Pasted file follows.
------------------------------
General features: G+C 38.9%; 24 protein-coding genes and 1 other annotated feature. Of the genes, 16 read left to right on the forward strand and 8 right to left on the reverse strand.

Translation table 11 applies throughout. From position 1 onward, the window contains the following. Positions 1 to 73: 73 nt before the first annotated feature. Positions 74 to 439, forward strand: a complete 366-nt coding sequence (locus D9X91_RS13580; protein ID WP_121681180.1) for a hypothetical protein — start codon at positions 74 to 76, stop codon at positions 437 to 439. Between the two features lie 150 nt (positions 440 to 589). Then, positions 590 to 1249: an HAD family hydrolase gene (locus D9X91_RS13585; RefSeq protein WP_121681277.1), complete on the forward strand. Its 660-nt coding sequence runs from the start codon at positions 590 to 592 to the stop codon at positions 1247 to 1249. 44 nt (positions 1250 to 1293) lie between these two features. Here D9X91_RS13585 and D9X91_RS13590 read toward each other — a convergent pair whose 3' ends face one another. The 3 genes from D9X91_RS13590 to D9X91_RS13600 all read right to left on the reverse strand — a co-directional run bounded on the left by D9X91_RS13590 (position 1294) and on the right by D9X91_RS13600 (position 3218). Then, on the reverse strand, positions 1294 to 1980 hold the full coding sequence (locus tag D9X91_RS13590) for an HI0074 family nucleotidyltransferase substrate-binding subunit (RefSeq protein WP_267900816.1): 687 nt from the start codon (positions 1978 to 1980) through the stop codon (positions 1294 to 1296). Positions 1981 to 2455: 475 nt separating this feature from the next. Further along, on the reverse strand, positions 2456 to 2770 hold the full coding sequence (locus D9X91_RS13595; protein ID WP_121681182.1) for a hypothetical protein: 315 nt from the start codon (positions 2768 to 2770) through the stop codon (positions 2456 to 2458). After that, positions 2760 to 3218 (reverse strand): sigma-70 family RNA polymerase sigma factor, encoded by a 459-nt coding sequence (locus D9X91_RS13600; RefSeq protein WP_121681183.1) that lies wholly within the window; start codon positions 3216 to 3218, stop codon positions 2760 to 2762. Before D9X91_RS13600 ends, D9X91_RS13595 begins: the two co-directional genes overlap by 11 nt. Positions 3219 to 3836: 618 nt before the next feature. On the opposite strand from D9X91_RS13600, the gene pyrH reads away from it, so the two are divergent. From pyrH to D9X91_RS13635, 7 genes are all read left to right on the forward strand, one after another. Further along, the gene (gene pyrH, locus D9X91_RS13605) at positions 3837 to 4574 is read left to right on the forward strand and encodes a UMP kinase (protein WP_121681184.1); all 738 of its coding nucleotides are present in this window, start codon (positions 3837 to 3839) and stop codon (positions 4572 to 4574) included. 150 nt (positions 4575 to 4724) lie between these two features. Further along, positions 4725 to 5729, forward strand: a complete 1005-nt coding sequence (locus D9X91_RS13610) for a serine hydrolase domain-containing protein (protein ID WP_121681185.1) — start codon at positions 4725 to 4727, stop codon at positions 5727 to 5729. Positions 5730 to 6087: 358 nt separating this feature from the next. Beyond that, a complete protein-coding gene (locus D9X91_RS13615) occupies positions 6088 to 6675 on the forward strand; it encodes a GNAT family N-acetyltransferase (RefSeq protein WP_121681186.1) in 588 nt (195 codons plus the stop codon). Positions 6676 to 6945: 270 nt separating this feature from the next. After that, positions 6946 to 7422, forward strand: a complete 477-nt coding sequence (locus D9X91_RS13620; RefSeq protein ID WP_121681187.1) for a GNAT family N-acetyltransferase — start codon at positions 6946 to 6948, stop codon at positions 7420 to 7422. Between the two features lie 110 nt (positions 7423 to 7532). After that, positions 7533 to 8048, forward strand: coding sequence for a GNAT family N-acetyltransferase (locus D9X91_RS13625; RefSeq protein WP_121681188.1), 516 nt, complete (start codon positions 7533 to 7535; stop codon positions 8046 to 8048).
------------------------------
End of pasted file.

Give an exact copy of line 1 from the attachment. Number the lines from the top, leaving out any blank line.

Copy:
General features: G+C 38.9%; 24 protein-coding genes and 1 other annotated feature. Of the genes, 16 read left to right on the forward strand and 8 right to left on the reverse strand.